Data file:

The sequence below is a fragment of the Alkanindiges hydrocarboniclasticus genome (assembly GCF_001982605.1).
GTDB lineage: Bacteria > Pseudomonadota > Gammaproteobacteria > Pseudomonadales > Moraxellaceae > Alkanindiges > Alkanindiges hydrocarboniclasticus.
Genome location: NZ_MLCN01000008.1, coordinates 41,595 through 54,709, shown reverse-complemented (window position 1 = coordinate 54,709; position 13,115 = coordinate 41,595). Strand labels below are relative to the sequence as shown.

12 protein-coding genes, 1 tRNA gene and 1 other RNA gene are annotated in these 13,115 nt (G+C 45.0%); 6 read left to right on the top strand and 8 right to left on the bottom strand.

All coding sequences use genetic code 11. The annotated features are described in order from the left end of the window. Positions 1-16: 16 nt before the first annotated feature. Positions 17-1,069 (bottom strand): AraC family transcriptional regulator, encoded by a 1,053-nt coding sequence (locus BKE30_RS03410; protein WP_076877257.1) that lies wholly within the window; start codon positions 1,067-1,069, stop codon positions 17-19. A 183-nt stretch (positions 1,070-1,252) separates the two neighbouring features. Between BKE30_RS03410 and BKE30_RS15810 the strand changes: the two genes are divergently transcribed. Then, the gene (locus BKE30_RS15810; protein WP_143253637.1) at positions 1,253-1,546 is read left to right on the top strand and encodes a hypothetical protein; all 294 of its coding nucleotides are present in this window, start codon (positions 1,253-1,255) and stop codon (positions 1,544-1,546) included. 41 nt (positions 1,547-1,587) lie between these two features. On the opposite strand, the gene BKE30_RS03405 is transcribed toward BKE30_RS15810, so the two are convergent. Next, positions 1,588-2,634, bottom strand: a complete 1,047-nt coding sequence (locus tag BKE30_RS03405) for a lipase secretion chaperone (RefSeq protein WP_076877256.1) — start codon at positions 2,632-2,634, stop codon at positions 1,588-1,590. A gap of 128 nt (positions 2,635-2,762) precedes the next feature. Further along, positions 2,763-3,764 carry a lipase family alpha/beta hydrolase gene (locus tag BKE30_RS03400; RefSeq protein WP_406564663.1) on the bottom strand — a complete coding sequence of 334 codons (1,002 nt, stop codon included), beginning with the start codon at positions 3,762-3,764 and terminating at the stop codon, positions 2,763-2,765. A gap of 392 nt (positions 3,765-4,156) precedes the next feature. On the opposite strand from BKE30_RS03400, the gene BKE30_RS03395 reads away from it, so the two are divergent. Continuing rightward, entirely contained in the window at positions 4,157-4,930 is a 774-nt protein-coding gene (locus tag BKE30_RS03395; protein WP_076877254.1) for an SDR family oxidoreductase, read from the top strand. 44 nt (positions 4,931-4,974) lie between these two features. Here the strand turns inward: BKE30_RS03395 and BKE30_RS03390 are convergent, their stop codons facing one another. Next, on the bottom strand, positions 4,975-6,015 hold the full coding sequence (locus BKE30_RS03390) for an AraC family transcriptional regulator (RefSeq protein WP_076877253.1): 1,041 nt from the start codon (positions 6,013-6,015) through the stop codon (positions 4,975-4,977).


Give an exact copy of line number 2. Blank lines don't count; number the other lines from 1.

GTDB lineage: Bacteria > Pseudomonadota > Gammaproteobacteria > Pseudomonadales > Moraxellaceae > Alkanindiges > Alkanindiges hydrocarboniclasticus.